Under the two major provisions of the bill, introduced by Representative Peter Deutsch (D-Fla.) in conjunction with Representative Gene Green (D-Tex.), employees will be confined to contributions of 10% to company stock programs. And, they would be allowed to transfer out of company stock once they have held it for three years.
Both conditions would be required in order for a plan to retain its qualified status under the bill. The provisions would be applied to acquisitions of stock after the bill’s passage.
The bill does not address company matches; one of the reasons Enron’s employees watched their 401(k) accounts self-destruct as the company’s stock fell. Elizabeth Assey, press secretary for Rep. Deutsch told PLANSPONSOR.com this is intentional.
“We don’t want to create a disincentive for companies to have retirement programs,” she said. “We want the employee pre-tax contribution to be limited in the company and the one thing the legislation allows for is that the employer match is unaffected.”
David Wray, president of the Profit Sharing Council of America took issue with the presupposed limits.
“Structurally [the bill] doesn’t work because at some point any plan that has a stock program will disqualified under the system,” he said. “What if employees in a down market put 10 percent of their money into company stock?” he queried. “If the stock skyrockets then employees are going to be over their 10 percent contribution and the plan will be disqualified.”
Mark Ugoretz of the Erisa Industry Committee agreed.
“Not only will employees be over their limit but they will be forced to disinvest themselves of stock that they purchased at a high cost for a lower cost,” he said. “Or, they could be forced to sell the stock and be hit with a very substantial tax liability.”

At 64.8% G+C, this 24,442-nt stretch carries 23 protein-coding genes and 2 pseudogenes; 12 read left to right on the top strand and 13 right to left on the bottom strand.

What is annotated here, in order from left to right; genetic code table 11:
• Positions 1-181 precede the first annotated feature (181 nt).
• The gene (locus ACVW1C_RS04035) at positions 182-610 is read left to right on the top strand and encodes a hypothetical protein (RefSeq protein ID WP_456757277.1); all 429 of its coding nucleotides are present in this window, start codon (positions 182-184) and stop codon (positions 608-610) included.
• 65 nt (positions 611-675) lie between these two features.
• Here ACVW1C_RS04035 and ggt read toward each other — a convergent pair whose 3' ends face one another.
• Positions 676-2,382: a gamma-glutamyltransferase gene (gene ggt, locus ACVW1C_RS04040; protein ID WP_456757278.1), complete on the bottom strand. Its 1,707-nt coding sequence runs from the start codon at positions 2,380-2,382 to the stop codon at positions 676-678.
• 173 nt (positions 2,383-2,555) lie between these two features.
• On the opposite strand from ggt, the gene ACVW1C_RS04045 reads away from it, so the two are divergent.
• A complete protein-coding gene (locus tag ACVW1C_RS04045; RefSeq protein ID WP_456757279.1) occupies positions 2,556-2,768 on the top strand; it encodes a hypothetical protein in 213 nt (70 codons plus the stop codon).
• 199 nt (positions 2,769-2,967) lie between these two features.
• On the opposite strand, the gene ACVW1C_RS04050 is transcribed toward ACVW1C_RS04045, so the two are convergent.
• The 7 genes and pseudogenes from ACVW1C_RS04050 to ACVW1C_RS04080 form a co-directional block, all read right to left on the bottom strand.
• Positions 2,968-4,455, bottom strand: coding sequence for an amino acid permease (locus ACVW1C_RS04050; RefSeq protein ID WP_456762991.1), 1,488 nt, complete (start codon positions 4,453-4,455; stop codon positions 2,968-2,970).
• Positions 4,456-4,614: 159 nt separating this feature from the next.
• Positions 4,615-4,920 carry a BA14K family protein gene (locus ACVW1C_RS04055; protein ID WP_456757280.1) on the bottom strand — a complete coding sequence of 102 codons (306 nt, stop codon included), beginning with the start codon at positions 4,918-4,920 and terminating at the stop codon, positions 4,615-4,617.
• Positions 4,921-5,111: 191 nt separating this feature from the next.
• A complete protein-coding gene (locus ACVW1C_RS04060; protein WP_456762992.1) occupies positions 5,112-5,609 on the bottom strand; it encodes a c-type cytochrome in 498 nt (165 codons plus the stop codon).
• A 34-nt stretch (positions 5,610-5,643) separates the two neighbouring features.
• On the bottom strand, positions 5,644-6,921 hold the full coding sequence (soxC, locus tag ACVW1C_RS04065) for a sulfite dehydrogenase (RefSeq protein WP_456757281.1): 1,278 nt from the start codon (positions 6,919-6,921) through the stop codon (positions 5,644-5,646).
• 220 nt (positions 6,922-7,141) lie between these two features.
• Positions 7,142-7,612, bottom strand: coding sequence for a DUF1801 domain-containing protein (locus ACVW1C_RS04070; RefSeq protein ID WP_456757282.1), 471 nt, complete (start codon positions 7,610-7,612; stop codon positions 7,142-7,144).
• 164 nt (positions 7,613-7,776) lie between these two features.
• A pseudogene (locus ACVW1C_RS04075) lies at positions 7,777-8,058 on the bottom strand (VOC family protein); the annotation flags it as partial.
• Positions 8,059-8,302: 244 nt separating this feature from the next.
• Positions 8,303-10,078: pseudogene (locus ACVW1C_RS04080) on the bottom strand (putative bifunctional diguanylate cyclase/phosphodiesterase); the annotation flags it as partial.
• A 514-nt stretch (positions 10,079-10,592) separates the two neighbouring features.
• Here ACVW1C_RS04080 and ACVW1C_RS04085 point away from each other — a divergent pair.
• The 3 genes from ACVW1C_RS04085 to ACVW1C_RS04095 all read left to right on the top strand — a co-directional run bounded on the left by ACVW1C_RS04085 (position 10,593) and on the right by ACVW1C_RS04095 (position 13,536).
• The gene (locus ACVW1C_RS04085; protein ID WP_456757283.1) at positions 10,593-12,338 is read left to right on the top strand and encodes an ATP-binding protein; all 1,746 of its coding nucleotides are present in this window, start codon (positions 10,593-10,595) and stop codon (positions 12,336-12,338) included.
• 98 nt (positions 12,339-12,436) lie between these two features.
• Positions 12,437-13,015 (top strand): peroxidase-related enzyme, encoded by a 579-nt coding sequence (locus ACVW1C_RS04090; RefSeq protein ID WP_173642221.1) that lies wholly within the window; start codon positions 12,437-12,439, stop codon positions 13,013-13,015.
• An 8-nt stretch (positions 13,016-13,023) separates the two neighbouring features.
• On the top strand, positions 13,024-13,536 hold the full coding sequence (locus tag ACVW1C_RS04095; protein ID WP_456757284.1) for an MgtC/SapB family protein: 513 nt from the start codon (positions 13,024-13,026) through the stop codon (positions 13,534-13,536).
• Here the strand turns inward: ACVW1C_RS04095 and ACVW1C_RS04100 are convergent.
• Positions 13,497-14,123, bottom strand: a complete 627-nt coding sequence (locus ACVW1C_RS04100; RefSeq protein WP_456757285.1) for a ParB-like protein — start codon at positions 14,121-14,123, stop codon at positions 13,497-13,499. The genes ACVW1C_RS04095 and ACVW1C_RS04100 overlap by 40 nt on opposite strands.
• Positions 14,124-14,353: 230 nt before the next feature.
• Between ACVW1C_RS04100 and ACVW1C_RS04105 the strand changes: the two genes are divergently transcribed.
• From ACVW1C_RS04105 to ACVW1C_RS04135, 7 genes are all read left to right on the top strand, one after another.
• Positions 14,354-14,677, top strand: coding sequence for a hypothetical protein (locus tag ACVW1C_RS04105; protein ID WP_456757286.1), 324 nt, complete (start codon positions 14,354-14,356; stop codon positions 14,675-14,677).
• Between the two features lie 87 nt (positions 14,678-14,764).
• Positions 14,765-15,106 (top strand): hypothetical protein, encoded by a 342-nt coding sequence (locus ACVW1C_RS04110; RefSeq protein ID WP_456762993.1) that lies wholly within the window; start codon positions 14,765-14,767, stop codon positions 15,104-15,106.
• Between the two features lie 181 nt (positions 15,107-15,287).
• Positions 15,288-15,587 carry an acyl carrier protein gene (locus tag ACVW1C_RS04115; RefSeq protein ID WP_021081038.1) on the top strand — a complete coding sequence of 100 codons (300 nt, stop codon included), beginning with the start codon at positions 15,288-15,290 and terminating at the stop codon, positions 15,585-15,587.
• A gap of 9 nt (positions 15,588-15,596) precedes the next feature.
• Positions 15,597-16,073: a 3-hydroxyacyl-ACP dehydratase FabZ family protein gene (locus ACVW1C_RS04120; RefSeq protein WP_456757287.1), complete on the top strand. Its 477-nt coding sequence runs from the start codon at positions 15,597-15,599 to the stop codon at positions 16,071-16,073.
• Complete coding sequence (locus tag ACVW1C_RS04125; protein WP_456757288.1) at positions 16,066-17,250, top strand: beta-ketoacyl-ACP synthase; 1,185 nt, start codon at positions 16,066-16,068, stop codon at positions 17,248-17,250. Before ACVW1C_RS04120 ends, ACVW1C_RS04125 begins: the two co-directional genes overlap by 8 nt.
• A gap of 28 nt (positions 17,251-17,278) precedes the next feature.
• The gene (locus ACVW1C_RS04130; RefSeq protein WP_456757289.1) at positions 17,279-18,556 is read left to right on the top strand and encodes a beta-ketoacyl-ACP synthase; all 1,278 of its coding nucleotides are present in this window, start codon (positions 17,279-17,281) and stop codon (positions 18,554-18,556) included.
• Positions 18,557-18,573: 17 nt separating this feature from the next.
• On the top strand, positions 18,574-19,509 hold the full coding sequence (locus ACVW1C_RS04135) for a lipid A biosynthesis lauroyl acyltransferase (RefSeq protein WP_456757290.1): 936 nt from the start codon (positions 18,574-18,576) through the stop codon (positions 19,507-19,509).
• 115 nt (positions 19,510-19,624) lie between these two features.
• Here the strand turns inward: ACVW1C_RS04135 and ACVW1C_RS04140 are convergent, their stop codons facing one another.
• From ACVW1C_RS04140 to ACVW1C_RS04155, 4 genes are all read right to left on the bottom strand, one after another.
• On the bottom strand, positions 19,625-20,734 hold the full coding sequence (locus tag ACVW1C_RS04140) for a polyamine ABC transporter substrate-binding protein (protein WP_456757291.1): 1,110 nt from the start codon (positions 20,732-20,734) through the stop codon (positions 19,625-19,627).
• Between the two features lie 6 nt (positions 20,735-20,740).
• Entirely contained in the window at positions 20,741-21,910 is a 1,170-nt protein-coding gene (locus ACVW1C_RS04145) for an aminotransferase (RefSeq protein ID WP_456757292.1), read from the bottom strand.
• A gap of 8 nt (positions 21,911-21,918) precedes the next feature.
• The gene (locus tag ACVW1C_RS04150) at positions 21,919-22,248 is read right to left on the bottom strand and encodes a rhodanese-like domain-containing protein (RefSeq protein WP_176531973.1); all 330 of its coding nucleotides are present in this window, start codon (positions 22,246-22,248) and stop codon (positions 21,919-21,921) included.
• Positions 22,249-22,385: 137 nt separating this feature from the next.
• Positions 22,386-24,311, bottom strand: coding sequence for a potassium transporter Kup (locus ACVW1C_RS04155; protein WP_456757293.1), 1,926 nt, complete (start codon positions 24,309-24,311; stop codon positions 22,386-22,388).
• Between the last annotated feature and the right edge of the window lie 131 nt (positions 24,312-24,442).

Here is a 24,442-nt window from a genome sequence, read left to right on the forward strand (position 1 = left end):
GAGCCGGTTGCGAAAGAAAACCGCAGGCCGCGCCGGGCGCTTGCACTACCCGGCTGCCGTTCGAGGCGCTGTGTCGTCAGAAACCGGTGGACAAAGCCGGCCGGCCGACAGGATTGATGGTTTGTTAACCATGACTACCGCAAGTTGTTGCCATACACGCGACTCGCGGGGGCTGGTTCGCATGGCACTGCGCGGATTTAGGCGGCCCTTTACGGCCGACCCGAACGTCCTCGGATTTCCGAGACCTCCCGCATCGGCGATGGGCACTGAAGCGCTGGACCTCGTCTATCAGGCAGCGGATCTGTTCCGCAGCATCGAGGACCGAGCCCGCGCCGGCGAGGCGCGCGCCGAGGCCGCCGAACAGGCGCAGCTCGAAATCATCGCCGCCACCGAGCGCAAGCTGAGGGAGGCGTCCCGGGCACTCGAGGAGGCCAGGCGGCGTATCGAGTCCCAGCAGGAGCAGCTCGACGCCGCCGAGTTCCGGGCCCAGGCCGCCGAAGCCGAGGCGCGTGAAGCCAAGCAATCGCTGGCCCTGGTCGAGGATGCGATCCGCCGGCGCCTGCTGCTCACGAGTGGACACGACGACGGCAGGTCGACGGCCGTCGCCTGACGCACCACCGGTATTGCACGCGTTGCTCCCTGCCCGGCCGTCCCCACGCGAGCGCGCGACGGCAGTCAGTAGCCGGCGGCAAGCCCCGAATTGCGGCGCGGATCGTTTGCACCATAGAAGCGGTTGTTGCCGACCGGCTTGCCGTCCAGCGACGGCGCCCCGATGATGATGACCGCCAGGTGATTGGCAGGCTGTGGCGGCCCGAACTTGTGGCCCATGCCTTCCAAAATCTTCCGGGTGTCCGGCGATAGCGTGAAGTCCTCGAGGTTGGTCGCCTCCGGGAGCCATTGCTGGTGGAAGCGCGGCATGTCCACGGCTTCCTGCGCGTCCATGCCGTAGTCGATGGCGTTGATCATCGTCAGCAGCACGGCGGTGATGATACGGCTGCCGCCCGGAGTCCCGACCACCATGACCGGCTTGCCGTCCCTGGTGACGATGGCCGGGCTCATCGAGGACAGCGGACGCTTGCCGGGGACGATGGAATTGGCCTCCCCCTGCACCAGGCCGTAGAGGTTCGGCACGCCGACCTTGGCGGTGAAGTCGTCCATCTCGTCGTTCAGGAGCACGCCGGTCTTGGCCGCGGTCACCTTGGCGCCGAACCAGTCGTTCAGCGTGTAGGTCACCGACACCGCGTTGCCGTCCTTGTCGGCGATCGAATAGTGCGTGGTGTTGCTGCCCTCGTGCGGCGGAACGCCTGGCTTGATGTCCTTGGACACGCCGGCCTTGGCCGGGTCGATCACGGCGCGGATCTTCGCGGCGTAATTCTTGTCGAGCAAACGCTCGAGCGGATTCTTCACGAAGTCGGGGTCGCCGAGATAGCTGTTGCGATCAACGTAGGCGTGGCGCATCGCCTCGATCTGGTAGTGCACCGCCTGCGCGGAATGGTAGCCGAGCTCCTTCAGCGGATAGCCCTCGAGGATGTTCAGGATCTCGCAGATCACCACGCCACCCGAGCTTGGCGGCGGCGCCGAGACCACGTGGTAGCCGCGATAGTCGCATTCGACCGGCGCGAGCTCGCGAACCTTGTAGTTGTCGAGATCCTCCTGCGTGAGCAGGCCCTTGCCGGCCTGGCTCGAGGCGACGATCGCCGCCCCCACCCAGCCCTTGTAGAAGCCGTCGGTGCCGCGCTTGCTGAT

Ugoretz mused that the Pension Protection Act mirrors Senator Barbara Boxer’s (D-Calif) bill in its ambition. But it ultimately will have difficulties reaching the floor for the same reasons the Boxer bill did not succeed.
“The old Boxer bill died because it was employees themselves who felt they didn’t want to be constrained by the government on the amount of investing they could do in a company they believed in,” he continued. “The 10 percent rule was deemed particularly arbitrary for plans that had more than one type of retirement vehicle and, it barred employers from providing employees with stock that they wanted to hold.”
But more than this, Wray and Ugoretz conceded that the new legislation is simply premature.
Both concluded that the legislation was drawn with the Enron fiasco in mind and intend to set limits on 401(k) plans that will ultimately not change how they work. Beside this the details of what really happened at Enron are still being investigated. Wray said that once all of the facts have been gathered thorough analysis can begin.
“This bill is modeled on what is an unusual set of transactions by one company,” said ERIC’s Ugoretz. “Bad facts make bad law.”